That bodes poorly for Schulte. But it also suggests a different kind of role for WikiLeaks than prior discussions have made out.

Update: Nerdyatty suggested that this is a DOJ practice. Except that Count One, charging a different part of 18 USC 793, maintains the “or” of the statute:

… with intent or reason to believe that the information is to be used to the injury of the United States, or to the advantage of any foreign nation … [my emphasis]

Which tracks this language from the statute:

Whoever, for the purpose of obtaining information respecting the national defense with intent or reason to believe that the information is to be used to the injury of the United States, or to the advantage of any foreign nation,


Whoever, for the purpose aforesaid, and with like intent or reason to believe, [my emphasis]

101 replies
  1. Willis Warren says:

    Stolen from twitter

    For those unfamiliar with the rule, federal court precedent says that if a federal criminal statute makes it a crime to do “A, B, or C,” the indictment should allege that the defendant did “A, B, and C.” That is, the prosecutor should switch the “or” to “and”, replacing the disjunctive with the conjunctive. Why do that? The cases say that the reason is to avoid uncertainty: If the indictment uses “or,” then the defendant has no notice of what the government is charging. If the indictment uses “and,” then there is no uncertainty. But here’s the trick: The government only needs to prove one of the theories at trial, and the conviction will be upheld on appeal so long as only one of the theories has been proved.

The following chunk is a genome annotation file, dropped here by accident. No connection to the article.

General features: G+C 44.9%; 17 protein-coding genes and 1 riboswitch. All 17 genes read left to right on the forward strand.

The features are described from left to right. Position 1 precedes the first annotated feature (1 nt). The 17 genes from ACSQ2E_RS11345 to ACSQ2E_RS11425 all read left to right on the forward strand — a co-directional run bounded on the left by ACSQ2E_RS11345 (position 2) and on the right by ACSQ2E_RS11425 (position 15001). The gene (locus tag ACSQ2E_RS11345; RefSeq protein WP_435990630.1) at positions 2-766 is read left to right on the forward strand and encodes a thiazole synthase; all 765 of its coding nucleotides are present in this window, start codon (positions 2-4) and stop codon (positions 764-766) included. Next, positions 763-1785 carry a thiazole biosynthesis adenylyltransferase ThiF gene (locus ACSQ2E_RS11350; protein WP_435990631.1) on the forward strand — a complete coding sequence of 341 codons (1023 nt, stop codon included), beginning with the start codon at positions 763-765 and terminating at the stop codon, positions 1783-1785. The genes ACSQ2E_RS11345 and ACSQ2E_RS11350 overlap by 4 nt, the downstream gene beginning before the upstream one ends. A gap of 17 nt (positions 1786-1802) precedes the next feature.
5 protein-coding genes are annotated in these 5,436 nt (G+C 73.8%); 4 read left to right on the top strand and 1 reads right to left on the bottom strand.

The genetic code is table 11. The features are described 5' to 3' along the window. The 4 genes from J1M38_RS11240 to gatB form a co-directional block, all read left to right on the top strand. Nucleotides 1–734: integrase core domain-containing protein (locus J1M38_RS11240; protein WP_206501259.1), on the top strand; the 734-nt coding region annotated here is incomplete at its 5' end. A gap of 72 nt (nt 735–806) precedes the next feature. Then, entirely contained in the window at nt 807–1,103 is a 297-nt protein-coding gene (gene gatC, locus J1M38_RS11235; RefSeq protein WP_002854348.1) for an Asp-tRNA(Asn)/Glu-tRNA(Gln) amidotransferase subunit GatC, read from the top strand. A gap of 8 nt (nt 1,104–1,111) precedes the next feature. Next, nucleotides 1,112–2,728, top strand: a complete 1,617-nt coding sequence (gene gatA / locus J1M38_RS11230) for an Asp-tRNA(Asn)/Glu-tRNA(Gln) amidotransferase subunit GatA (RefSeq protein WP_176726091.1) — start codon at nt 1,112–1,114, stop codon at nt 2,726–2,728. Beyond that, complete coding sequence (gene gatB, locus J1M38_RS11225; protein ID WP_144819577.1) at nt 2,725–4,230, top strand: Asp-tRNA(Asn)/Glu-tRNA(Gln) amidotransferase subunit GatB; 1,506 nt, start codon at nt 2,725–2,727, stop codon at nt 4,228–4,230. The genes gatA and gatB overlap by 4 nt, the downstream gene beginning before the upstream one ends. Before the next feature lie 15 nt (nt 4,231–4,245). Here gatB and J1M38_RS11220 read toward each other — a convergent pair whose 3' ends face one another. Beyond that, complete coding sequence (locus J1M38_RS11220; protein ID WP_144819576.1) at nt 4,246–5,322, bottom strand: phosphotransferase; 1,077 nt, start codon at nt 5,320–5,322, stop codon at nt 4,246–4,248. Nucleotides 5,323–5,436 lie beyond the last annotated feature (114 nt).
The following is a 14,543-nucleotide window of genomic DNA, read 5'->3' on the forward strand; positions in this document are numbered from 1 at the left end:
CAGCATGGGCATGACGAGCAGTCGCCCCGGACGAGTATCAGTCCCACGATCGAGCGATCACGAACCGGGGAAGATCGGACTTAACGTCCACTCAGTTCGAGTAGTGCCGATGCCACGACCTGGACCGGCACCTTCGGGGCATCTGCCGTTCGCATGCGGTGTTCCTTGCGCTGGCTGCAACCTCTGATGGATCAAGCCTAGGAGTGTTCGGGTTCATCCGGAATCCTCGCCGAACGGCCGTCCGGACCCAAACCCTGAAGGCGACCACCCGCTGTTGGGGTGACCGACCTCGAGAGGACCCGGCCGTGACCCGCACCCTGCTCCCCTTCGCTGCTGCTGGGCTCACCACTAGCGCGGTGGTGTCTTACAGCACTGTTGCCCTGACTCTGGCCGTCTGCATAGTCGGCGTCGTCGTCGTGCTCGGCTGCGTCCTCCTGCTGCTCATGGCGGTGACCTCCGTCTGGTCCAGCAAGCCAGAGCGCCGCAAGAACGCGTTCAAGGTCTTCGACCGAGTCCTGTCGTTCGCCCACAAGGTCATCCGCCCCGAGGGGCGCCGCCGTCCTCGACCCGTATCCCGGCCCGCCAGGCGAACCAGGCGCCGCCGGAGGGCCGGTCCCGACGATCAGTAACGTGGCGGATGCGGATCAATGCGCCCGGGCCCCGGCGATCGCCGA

• SpaceLifeForm says:

      Boolean logic says if you use AND, *all* must be true.

      Boolean logic says if you use OR, *only one* must be true.
      This may be a future appeal avenue.
      And, it may be intentional.

      Note: Boolean logic is not well understood by those that learned from Humpty Dumpty.

  2. Avattoir says:

    It’s an L1 eye-opener (among many, but prominent) that “and” means ‘and’, but if you’re reading “and” where only “or” is provided for, “and” can mean the first, or the second, or both.

    So, Aftergood’s line about ‘a higher intent’ doesn’t actually come up in practice.

    • emptywheel says:

      Two non-lawyers trying to read a conjunction.

      How should I describe the different treatment of these two counts? That they’re less sure of Count Two, and might only want to argue that it would help another country who could use the tools?

          • Avattoir says:

            It’s a hedge! Prosecution thinks, We’re pretty confident we have this dude on one, but depending on how one sees the available evidence, hey, the other way might look stronger. But we civil service attorneys don’t even have to decide: leave it to the jury! And if the jury likes it both ways, that potentially can affect the sentence.

            • emptywheel says:

              Ah, gotcha. Will note accordingly. But is it significant that the conjunction is different for the two 793 charges?

              • Avattoir says:

                {Final Jeopardy background music ’til I can find the statute and time to return to this … do DE do de / do DE do}

                • bmaz says:

                  JEOPARDY BING!!

                  The answer is, again, a jury question!

                  And thus the importance of jury instructions.

                  • Avattoir says:

                    Sheesh, good thing it’s Final Jeopardy, because bmaz’ buzzer skills are way better than mine.

                    Now it comes down to, how much did each of us have to wager, and how much of that did we? If bmaz put up that old cactus, I fold.

                    • posaune says: